The added humidity in the air from all of the recent rainfall won’t be the only thing that will cause us more discomfort this summer. The crops sitting in the fields play a big part, too!
There are two processes that occur in every farm field throughout Iowa and Illinois. Evaporation and evapotranspiration. We’re all familiar with evaporation which involves moving water from the topsoil up into the lower levels of the atmosphere. It’s what dries out pavement after a storm and whats responsible for sometimes killing our plants if we forget to water them regularly. Evapotranspiration though is a different animal and when you break down the numbers, it really is truly amazing how much water soybeans and corn, for example, can throw into our atmosphere. The ideal conditions for both phenomena involve steady wind speeds, warm temperatures, low humidity levels, and wet soil. Sunshine doesn’t hurt, either.
With evapotranspiration, we are focusing on the water movement through the plant. As long as soil conditions remain favorable, plants such as soybeans and corn are capable of emitting at least a quarter of an inch of water into the air daily, especially during the peak growing season. This added water not only makes it feel more uncomfortable during those hot summer days but it also significantly contributes to the amount of rain that thunderstorms produce once they encounter all this moisture. Water has several functions in plants, including temperature regulation, nutrient transport, and most importantly, hydration.
Because of the amount of flooding our region has experienced this year, several delays are being experienced when it comes to planting and fieldwork. Typically we’ll see the highest levels of evapotranspiration between July and September as the crops mature. That’s when the highest amount of water is pushed into the lower parts of the atmosphere. However, this year because of the terrible soil conditions so early in the season, we’ll likely see this peak pushed back by at least a few weeks, if not an entire month since many farms have started planting later than normal.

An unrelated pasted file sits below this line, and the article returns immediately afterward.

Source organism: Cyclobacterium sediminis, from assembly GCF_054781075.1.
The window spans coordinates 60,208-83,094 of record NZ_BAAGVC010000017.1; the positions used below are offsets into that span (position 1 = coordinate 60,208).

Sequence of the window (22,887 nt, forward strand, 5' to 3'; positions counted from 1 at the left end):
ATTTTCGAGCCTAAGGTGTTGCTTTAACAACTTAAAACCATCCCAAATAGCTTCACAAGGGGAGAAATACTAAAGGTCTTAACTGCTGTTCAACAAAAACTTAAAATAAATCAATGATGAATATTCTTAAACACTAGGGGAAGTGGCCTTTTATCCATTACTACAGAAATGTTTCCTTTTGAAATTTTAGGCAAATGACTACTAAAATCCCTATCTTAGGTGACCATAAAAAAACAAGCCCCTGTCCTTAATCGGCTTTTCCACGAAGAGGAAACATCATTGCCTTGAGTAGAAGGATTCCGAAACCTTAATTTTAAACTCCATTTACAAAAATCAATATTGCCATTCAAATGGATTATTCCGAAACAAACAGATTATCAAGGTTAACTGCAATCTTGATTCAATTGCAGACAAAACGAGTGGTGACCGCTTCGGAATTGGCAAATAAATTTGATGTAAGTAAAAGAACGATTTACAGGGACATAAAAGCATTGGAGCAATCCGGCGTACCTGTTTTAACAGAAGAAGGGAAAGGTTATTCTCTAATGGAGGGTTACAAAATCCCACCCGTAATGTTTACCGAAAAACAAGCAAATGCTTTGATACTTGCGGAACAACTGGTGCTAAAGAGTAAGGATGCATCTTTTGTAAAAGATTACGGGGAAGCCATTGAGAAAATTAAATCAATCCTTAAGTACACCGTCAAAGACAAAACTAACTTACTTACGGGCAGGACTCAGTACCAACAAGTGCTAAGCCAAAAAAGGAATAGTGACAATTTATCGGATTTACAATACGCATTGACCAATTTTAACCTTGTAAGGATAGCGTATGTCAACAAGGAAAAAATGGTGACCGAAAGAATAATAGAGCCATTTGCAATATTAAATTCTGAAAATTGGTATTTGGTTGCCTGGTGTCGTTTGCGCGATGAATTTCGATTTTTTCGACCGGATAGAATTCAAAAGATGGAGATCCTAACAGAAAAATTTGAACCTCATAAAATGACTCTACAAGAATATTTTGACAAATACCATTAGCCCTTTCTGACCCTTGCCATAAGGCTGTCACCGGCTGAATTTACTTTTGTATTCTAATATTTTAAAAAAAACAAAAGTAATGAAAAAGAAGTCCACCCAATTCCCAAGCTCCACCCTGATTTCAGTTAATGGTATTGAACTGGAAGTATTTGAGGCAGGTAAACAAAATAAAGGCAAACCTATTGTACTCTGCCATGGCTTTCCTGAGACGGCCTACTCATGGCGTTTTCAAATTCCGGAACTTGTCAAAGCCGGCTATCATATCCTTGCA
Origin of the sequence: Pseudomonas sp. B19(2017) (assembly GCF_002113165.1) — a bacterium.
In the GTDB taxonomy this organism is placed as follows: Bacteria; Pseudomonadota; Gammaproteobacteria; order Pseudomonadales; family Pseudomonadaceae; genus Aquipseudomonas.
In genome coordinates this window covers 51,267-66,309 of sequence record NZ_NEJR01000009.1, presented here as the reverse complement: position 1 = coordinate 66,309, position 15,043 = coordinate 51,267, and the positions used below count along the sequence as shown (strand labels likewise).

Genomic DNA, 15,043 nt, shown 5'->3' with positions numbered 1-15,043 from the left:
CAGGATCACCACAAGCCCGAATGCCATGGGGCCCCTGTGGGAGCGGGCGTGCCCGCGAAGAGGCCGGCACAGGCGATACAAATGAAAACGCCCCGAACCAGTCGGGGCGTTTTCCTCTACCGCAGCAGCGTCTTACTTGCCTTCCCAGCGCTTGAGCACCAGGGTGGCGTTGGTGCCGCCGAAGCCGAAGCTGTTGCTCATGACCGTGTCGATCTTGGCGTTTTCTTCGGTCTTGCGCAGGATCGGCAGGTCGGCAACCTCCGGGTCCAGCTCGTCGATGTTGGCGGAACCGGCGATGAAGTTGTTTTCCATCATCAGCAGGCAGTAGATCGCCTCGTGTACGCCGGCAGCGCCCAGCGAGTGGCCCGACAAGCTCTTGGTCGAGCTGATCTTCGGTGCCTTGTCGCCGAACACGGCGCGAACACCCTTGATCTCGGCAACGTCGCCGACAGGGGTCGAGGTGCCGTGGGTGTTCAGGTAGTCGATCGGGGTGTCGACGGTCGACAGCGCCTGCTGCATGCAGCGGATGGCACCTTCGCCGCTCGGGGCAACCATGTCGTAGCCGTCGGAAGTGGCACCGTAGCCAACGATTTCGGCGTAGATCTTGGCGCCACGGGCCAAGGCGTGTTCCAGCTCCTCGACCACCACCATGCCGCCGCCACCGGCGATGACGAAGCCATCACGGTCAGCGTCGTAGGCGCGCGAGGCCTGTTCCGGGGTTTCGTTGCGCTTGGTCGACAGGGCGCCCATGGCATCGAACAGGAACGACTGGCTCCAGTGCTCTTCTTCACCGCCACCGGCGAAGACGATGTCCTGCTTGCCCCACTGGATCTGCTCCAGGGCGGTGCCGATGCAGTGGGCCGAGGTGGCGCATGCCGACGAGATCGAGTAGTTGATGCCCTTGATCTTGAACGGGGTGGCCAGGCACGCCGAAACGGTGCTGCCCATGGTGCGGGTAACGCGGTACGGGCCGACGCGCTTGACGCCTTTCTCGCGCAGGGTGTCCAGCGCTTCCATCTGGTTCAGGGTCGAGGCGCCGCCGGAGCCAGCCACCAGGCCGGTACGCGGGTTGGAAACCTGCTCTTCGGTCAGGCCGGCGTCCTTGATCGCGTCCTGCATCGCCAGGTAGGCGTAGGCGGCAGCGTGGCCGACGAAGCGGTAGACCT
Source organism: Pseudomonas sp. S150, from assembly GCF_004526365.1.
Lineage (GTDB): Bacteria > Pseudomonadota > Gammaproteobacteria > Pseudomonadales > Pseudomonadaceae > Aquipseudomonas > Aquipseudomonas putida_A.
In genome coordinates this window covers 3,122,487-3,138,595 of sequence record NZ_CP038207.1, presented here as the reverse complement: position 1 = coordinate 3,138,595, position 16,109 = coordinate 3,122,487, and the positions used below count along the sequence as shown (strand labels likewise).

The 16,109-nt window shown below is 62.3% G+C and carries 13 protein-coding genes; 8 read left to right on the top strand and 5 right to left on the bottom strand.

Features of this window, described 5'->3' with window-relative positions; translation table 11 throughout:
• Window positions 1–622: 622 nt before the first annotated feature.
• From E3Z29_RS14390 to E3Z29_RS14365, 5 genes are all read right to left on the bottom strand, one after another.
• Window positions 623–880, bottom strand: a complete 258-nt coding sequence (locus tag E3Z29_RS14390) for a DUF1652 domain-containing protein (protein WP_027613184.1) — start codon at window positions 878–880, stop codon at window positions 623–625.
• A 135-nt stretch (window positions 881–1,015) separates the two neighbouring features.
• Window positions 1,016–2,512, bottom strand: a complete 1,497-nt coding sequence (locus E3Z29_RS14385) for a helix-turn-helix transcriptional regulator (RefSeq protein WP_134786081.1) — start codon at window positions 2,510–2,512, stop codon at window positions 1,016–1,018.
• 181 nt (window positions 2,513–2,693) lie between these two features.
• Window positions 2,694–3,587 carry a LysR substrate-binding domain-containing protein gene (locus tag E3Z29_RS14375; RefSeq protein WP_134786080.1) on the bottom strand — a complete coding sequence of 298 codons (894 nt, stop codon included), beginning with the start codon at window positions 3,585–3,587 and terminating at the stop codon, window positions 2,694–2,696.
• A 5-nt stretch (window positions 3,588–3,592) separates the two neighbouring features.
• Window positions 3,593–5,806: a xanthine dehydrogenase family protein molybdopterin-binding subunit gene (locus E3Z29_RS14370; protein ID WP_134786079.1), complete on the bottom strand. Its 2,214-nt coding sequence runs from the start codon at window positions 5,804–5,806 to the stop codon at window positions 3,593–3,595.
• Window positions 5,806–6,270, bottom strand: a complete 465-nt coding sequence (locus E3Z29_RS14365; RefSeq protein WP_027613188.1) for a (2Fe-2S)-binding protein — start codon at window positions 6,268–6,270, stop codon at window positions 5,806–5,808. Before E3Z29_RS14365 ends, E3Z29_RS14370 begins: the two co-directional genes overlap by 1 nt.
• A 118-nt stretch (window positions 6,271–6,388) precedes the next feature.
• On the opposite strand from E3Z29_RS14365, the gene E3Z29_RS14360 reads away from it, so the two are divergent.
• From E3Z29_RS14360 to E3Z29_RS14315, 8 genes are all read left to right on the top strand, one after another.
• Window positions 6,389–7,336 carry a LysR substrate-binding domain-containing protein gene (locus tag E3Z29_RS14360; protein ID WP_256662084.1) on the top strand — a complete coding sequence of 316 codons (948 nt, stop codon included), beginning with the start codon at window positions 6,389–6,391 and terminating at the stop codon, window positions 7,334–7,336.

Measuring evaporation rates is actually a rather simple process. Evaporation pans are set out and filled with a certain quantity of water. Measurements are taken at different points from within this pan to determine how much water was lost over a given time period. Doing some simple calculations will yield the evaporation rate for the day.
Actual evaporation rates vary just like evapotranspiration rates. However, evaporation rates are more closely tied to the amount of incoming solar radiation, which peaks during the summer months. During that time, we can evaporate as much as six inches of water in just a months time. This is why it is so critical that we receive rainfall quite frequently during these months. Any kind of deficit can quickly grow out of control and create a massive drought when you are losing this much water a month, especially if it remains a consistent loss.
Meteorologist Andrew Stutzke